When I was younger, I thought constantly about the things I wanted to accomplish, because we live in a society that’s geared toward achievement. But when I was being encouraged to dream big back then, nobody ever warned me about tradeoffs. Nobody warned me that you give up some things in order to pursue other things. I was under the impression I could have it all.
I’ve thought a lot about choices in the past few years. For a long time, I tried to avoid making choices, because I looked at life as a buffet where you just kept adding to your plate. Maybe my metaphor wasn’t too far off, but I didn’t realize that the “plate” we have in life is of a limited size. If your plate is full, something has to come off as you add more to it.
If you devote yourself to pursuing a dream of some kind — wealth, fame, early retirement, whatever the carrot dangling in front of you is — you always give up something else. Only you can decide which tradeoffs are worth it — and nobody can spare you from the certainty of having to make the choices, whether they’re conscious or unconscious.
As I thought about this Monday night, I was reminded of a quote from investment guru Jim Rogers. In his book, “Investment Biker,” he discussed the tradeoffs involved in pursuing whatever it is you want:
“Most of us don’t have the discipline to stay focused on a single goal for five, 10 or 20 years, giving up everything to bring it off, but that’s what’s necessary to become an Olympic champion, a world-class surgeon, or a Kirov ballerina. Even then, of course, it may be all in vain. You may make a single mistake that wipes out all the work. It may ruin the sweet, lovable self you were at 17. That old adage is true: You can do anything in life, you just can’t do everything. That’s what Bacon meant when he said a wife and children were hostages to fortune. If you put them first, you probably won’t run the three-and-a-half-minute-mile, make your first $10 million, write the great American novel or go around the world on a motorcycle. Such goals take complete dedication.”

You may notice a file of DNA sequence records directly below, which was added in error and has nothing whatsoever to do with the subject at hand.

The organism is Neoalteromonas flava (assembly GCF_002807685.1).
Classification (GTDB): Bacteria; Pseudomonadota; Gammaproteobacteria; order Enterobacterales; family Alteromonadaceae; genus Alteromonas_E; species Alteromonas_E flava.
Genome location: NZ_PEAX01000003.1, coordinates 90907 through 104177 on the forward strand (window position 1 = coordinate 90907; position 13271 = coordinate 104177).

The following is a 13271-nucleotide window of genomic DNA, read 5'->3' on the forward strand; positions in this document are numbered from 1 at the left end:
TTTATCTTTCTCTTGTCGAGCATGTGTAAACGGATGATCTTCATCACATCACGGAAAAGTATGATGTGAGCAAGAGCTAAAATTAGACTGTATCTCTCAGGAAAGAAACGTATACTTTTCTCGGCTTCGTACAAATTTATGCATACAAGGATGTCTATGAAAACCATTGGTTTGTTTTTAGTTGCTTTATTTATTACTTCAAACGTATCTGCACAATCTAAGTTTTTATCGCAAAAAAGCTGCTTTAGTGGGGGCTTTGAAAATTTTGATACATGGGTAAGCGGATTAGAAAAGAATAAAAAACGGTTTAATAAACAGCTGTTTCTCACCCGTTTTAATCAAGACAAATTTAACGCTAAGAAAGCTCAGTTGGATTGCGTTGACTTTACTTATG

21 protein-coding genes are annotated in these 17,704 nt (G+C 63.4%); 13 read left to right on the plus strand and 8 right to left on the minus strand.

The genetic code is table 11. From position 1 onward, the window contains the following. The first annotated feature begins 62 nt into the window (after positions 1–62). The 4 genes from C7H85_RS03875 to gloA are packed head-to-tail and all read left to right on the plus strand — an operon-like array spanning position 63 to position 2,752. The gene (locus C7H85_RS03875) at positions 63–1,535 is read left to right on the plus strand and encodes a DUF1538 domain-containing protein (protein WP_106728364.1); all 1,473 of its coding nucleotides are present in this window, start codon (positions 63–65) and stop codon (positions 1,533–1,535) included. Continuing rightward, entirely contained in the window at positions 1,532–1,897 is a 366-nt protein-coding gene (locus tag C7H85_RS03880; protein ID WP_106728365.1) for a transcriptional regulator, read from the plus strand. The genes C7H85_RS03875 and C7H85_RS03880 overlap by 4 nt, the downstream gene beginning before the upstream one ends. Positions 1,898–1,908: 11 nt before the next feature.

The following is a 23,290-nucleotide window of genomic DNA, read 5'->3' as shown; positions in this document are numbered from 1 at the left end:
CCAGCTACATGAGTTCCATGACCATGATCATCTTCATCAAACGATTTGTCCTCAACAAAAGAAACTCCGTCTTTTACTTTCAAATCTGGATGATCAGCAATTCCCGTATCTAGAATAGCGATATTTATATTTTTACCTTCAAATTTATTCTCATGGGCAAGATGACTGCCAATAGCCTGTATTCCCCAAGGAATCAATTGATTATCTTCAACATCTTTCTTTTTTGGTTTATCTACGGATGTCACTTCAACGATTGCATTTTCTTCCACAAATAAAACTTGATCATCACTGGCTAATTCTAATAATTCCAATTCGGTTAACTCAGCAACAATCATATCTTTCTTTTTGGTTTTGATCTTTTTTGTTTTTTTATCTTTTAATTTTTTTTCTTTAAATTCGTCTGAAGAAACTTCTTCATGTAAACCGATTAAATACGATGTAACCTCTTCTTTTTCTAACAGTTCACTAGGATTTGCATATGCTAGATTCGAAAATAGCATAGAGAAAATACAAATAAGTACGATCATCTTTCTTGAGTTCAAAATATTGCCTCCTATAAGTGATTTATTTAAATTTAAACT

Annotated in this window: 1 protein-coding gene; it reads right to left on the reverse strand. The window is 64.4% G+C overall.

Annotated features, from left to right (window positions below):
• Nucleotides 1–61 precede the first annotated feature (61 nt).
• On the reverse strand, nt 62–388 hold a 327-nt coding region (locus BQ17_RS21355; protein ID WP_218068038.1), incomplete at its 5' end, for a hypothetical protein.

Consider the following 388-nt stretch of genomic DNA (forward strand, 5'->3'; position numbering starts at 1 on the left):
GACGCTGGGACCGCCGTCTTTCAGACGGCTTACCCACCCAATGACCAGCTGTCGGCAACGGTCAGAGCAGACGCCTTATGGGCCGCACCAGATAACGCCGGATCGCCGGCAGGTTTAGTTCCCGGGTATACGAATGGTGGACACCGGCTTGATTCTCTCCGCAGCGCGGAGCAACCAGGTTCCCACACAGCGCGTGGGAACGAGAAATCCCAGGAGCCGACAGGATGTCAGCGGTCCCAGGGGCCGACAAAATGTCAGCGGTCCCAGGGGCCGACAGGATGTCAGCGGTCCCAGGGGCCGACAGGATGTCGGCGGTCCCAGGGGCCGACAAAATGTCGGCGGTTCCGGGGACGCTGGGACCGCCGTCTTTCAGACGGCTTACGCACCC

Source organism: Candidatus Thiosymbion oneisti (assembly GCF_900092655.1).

I love Rogers’ book and I like the general idea behind what he has to say here, but when you read it, it’s very clear which things he thinks are worth pursuing. At least, you can tell what was most important to him when he wrote the book 17 years ago.
Rogers didn’t marry or have a family when he was younger, because he thought those things didn’t matter. He was more interested in pursuing his dreams. Rogers made a fortune on Wall Street and then pursued various personal goals. But he found out later in life that he gad given up something important in the tradeoffs he made.
Rogers is 69 years old now, but he didn’t have his first child until he was 60. Just last year, he explained to a reporter than he had been wrong in the priorities he had had, especially as they relate to children.
“I thought children were a terrible waste of time, energy, money — I felt sorry for my friends who had children,” he said. “I thought it was something I would never do. I was terribly wrong. They are so much fun.”